Sky expected to report profits rebound as Fox and Comcast continue bidding war

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Sky expected to report profits rebound as Fox and Comcast continue bidding war


Sky is at the centre of a bid battle between Comcast, the world’s biggest entertainment company, and Rupert Murdoch’s 21st Century Fox. Stock picture
Sky is at the centre of a bid battle between Comcast, the world’s biggest entertainment company, and Rupert Murdoch’s 21st Century Fox. Stock picture

Sky is expected to report a rebound in full-year profits next week, helping to maintain its appeal as a takeover target as 21st Century Fox and Comcast continue their bidding war.

Analysts are forecasting a rise in operating profits to £1.55bn in the 12 months to June 30 from £1.42bn a year earlier, according to consensus forecasts.

That almost returns the UK broadcaster to the profits it recorded in 2016, having fallen a year later after absorbing £629m in costs linked to its deal to show top-tier English football.

It is also expected to log a 5% jump in revenue from £12.9bn to £13.6bn over the period.

But its full-year results – which will be released on Thursday – will be overshadowed by a takeover tussle that could see it come under the full ownership of Rupert Murdoch’s 21st Century Fox or Comcast, which have both put forward multibillion-pound offers.

Comcast recently increased its bid for Sky to £26bn, just hours after Fox hiked its offer to £24.5bn.

All eyes are now on Fox to see if it will increase its bid for the 61pc of Sky that it does not already own.

Comcast – which owns NBC Universal and is the largest cable operator in the US – has also dropped separate plans to bid for some of Fox’s entertainment assets in order to “focus” on its recommended offer for Sky.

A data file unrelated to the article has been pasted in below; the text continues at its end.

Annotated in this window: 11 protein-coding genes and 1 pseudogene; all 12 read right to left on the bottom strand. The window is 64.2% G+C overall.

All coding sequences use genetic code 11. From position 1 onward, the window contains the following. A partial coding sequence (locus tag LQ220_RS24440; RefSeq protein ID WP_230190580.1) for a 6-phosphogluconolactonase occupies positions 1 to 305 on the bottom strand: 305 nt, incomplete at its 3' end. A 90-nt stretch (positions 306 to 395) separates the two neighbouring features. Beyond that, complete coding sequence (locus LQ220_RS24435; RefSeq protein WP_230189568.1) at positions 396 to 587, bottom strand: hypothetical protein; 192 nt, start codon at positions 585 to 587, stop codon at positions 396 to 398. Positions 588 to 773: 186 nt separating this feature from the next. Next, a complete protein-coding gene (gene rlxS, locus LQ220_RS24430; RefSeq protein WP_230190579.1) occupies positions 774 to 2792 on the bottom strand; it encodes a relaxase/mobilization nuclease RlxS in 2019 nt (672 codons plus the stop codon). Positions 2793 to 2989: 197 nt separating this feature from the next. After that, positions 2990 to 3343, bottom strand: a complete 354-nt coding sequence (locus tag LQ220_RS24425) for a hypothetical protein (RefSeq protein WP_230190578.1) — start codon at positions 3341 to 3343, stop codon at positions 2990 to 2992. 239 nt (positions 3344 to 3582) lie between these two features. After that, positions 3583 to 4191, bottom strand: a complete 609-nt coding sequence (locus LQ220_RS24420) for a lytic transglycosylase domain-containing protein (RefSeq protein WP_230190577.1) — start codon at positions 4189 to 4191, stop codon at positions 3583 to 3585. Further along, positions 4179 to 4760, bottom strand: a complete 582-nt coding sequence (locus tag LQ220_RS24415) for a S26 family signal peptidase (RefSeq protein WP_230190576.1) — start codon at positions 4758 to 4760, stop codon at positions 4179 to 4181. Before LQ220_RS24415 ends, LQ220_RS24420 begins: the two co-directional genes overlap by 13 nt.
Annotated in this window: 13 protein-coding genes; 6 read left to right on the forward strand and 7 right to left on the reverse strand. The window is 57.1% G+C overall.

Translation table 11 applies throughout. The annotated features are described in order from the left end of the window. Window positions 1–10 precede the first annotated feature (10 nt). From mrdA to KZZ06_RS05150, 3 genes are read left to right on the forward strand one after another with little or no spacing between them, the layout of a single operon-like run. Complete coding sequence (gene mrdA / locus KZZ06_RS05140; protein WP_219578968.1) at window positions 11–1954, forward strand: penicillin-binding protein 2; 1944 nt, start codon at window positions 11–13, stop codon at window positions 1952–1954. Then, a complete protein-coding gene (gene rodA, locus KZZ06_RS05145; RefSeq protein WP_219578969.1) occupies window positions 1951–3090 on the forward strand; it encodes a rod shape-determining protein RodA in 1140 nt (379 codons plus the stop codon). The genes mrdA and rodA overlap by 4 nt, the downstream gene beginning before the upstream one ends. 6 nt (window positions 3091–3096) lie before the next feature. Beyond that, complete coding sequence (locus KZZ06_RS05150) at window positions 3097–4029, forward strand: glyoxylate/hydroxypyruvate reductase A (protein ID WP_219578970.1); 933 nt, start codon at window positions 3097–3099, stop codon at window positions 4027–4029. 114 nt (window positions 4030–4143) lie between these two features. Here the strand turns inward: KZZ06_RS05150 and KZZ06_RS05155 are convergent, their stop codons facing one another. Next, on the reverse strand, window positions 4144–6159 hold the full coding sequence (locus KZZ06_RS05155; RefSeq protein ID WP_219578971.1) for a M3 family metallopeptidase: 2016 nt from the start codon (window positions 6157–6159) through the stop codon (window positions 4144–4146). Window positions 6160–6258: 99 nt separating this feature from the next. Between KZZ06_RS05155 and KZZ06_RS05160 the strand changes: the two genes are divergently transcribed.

Laith Khalaf, a senior analyst at Hargreaves Lansdown, said: “It’s been a spectacular year for Sky shareholders, who have seen their share price rocket thanks to the bidding war between Comcast and Fox.

“The underlying business is doing well too and has successfully navigated a Premier League rights auction where thankfully the bar didn’t get raised in terms of the cost to Sky of buying in its large share of games.

“Shareholders will be chuffed to bits with the Comcast offer for Sky; the only downside is they’ll have to give some thought to where to reinvest that cash.”

Fox was recently given the the UK Government’s all-clear to take over Sky, with newly appointed Culture Secretary Jeremy Wright saying he agreed with his predecessor’s final decision to accept Fox’s planned sale of Sky News to Disney – a move clearing the final regulatory hurdle for Fox.

There had been concerns over the impact that Fox’s takeover of Sky could have on UK media, given that the Murdoch family also own News Corp, publisher of a raft of newspapers including the Sun and the Times.

Under its plans to appease Government concerns over media plurality, Fox has pledged to offload Sky News to Walt Disney, and provide a Disney-owned Sky News channel with funding of at least £100m a year for 15 years.

The Government has already separately cleared Comcast’s bid for Sky.

Press Association

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